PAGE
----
Mergers and Acquisitions have now been cited by Goldman Sachs as the primary global growth strategy for large-cap companies. The last twelve months have seen the return of the strategic inquirer, with blue chip companies driving deal frequency and volumes not seen since 2007 and 2008. Yet, almost religiously, study after study shows that mergers and acquisitions fail at rate of 70% to 90%, leaving massive intellectual, creative and financial currency on the table.
The number one reason for M & A failure? Culture clash.
And a decades long flawed strategy titled “integration.”
Here’s the unspoken truth accompanied by the predictable chain of events.
An M&A is an arranged marriage.
- There is no love at the beginning.
- The issues start Day One.
- Executives announce the once hush-hushed M&A information.
- Employees feign excitement as FEAR ripples through both companies.
- The C suite announces: “This will be great for everyone!”
- No one is buying that promise.
A culture of SURVIVAL thinking and behaviors is now in play.
To quiet the fear, a WILDLY FLAWED STRATEGY called INTEGRATION is announced.
In a survey of top leaders by Booz and Company last year 84% said culture was critical to success and yet the majority admitted their culture was in need of a major overhaul. So, how do you transform a culture to meet your company’s needs today? How can you get employees or teams to behave the way you need them to execute your strategies and enhance your performance as well as your employee engagement and the customer experience? How do you get the innovation and agility you need in fast-changing markets? How do you get the cross-organizational collaboration that makes one plus one equal three?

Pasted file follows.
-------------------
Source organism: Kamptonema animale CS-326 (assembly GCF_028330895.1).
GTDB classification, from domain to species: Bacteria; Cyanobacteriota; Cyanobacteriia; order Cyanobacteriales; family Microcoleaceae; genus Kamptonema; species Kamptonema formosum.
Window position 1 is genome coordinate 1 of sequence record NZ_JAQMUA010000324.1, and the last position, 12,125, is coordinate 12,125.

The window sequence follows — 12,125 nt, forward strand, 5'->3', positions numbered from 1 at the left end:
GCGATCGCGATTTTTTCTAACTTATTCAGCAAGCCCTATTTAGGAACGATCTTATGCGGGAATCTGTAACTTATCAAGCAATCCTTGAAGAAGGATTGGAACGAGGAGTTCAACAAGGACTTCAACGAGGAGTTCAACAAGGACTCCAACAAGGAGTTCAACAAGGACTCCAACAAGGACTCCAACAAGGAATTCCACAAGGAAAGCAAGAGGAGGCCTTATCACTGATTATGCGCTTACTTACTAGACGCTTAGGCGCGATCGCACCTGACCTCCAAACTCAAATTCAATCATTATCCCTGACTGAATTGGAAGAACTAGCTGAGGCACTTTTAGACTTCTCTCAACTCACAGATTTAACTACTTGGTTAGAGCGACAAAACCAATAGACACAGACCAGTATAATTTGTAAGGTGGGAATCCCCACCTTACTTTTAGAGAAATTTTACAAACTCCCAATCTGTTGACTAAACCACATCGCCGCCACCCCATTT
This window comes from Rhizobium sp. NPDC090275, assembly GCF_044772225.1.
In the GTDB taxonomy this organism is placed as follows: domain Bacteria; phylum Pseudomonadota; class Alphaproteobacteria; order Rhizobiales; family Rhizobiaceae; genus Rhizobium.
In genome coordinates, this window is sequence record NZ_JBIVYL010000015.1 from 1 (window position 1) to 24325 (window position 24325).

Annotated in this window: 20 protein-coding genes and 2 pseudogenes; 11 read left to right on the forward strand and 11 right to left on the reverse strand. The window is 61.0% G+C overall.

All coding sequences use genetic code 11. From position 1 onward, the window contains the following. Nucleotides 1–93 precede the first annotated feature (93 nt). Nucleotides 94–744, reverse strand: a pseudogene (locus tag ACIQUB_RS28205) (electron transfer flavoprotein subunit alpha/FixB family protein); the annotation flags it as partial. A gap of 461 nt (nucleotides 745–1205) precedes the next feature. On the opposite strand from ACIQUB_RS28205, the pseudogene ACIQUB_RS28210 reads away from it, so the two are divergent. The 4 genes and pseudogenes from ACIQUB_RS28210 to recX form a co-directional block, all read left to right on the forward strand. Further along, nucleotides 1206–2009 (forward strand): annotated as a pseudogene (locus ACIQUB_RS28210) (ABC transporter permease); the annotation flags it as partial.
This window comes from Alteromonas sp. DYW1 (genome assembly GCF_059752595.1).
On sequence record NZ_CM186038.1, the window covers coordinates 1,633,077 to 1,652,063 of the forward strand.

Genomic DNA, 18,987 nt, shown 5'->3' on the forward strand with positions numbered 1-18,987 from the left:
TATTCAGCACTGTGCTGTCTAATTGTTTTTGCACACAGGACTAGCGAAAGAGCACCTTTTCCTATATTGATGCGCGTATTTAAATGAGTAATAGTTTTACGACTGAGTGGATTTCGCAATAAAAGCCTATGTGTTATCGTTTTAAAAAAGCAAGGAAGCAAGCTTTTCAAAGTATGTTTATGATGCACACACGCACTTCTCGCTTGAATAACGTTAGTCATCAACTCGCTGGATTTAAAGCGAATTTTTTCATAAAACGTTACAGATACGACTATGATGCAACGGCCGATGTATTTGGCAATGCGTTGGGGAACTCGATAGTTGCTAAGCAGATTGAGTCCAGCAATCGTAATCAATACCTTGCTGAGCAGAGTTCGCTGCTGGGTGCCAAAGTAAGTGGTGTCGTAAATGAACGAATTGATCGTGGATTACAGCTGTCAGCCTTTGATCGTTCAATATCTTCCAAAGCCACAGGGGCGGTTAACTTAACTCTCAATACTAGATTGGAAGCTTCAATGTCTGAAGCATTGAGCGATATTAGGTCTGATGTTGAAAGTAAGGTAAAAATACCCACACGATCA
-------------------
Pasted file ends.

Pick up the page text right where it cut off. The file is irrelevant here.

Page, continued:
You can do that only by improving the behaviors of people. That’s because culture is nothing more than the collective beliefs and habits of the people in an organization. So in the end, you can only transform cultures by facilitating personal transformation in people.
Editor’s Note: This post was a very popular post on Switch & Shift and was adapted to include Edgar Schein’s personal meeting room video.
It’s like being lost in the wilderness if you initiate any major change effort in your organization without specifically knowing how cultures effectively evolve or change. It’s one of the greatest leadership challenges, but few truly understand how cultures evolve.
Why don’t most people know how cultures evolve or change?
Culture is a hot topic and it’s all over the popular press whether it’s guidance on “creating” a great culture or coverage of the latest culture crisis.
In the last twelve months, the topic of values has caught the imagination. Putting values at the center of everything your organization does can make all the difference in engaging and motivating employees and customers.
It is a year this October since our book about organizational values, THE 31 PRACTICES, was published and I wonder if you’ve noticed the increasing focus on values all over the world in this time.
In the past few days, Israeli Prime Minister Benjamin Netanyahu criticized the White House’s rebuke of his country’s settlement construction as “against American values”. In UK, earlier in the year, The Mail on Sunday newspaper published an article by David Cameron, UK Prime Minister, about British values and the UK College of Policing published the final version of its new values-based Code of Ethics. Meanwhile in China, the All China Journalists’ Association recently ordered its journalists to learn “Marxist news values”.
Employee engagement is all the rage these days. It should be, considering that only 13% of employees feel engaged by the work they do and that low engagement leads to high turnover, which can cost companies up to 150% of an employee’s salary. But with so many factors involved in employee engagement – job satisfaction, stress, work/life balance, purpose, relationships, physical and emotional well-being – it can be tough to achieve. CEOs and HR leaders at leading organizations are learning a focus on employee well-being impacts most factors critical for employee engagement.